In the past few weeks, the spring sun has ushered in an ostensibly positive change to Lawrence University. Around campus, students are slinging Frisbees, tanning like reptiles, forgoing shirts and inhaling their protein on the run thanks to nourishing river flies.
They seem happy. But if they’re enjoying the outdoors all the time, how are they ever going to do school work? What is going to happen to their grades? If I keep asking rhetorical questions, does that enhance the mystery?
Something is off. Take a closer look at these “happy” students. Their eyes are unfocused and a little too bright. These aren’t the tans you get by staying out an hour or two a day, but by purposefully relaxing for hours on end.
Ladies and gentlemen, senior-itis is here. I once discussed this phenomenon as a freshman, but back then I wasn’t experiencing it; I was simply an observer. Now I think I get it man, and unlike many students, I believe we can fight it.
That “-itis” is the key. It spreads, and the senior class is the vector. All it takes is one infected person in a study group to suggest a fun activity. A few games of volleyball lead to a pleasant bike ride and from there you just forget about schoolwork and dark library cubicles.
Have no fear. We can fight this. We can save them. This is a two-prong solution. The first part involves quarantining the infected outdoors with plenty of Frisbees, sunscreen, lemonade and PBR.
At the same time, dude, we need to help students focus during these final weeks to save them from the misery of sunburns and farmer tans. The finish line seems to be the problem, as the second it is in sight there’s no need to exert the body and mind to get there.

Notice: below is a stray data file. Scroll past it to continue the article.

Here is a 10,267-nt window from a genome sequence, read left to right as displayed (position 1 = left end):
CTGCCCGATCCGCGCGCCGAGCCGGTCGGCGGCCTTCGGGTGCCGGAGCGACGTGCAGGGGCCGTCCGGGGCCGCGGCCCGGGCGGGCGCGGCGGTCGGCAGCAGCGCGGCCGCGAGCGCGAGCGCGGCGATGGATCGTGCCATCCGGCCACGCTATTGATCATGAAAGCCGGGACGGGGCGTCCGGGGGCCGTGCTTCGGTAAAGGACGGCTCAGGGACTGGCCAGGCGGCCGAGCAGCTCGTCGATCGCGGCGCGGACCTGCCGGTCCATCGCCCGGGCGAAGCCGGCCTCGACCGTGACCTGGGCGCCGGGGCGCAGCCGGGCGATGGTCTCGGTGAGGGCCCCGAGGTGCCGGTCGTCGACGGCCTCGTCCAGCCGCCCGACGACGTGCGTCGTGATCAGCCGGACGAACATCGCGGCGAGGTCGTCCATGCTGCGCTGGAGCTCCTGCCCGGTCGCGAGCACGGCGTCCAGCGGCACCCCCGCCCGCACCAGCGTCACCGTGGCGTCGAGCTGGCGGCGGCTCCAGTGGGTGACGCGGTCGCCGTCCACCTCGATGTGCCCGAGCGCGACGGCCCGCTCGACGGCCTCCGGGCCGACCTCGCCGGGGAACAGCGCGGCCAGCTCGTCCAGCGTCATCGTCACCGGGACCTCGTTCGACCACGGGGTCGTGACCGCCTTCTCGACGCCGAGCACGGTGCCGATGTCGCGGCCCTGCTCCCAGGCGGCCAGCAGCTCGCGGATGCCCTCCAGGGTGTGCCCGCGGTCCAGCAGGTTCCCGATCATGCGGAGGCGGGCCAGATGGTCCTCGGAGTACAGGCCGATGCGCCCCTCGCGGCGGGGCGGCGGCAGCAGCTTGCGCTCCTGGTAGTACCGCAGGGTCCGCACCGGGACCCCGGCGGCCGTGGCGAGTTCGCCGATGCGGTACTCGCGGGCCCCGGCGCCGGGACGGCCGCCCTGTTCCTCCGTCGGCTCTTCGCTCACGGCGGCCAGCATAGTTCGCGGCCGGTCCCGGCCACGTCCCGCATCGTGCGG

It happens to everyone. Even Usain Bolt during the 100-yard dash at the Beijing Olympics slowed down when he saw he would win gold. The body conserves; if there is no need to do more, why bother?
We gotta institute an adjustable goal line so it is always out of reach. For example, if I keep adjusting my goal in writing this article, it will be finished at some point. Maybe. Anyway, I no longer care about senior-itis so much as what causes it. If we want to fix it, we need to attack the problem at its root: burnout. I’ll elaborate.
It begins at a young age when a child is told that she must be successful, which means in the U.S. at least financial stability and a family. That means she needs a well-paying job. To get a well-paying job she needs to do really well at a good college.
To do that she needs to get into a really good college, which requires studying for standardized tests and working hard in high school and volunteering. To do well in high school she needs to read and do well in middle school, ad nauseum. At some point early on she’s told she had better draw the best darn crayon sunflower in the whole class, nay, school, nay, district.
Regardless of whether or not each step is a necessary prerequisite for success, that type of thinking means children are given goals to check every step of the way until the end of their senior year of college when they see the finish line. At that point the end no longer matters because working beyond that point has no purpose.
There was no intrinsic joy associated with studying or reading or learning along the way. If anything else, senior-itis is a failure of our educational system to instill intrinsic enjoyment of learning in students and create engaging rather than anxiety-inducing material.
Not that the education system alone is guilty of it. Intrinsic value is so important that when it is diluted, it weakens the end result. If a student is writing a paper because they like writing and want to improve their writing, chances are it will be better than if the student’s goal was simply to get a good letter grade on the paper. They would also enjoy the process more.
It’s an idea I’ve presented in many articles. It’s why LUCC representatives and writers for The Lawrentian shouldn’t be paid. It’s what explains the deadlock in Congress, since their primary goal is re-election, not passing legislation. It’s what happens when the primary purpose of a formal group house is filling a house, rather than being a unified group.
And it’s why arguments against liberal arts colleges are absurd. The purpose of a liberal arts college isn’t to ensure a student can walk into a business and be 100% prepared for a job. It’s to foster enjoyment of learning and critical thinking. One of these ways of thinking is purely goal-oriented; the other is a journey.
One final question: if all we did is go from goal to goal, did we ever enjoy life? Welcome to ninth week, where the papers are made up and the grades don’t matter.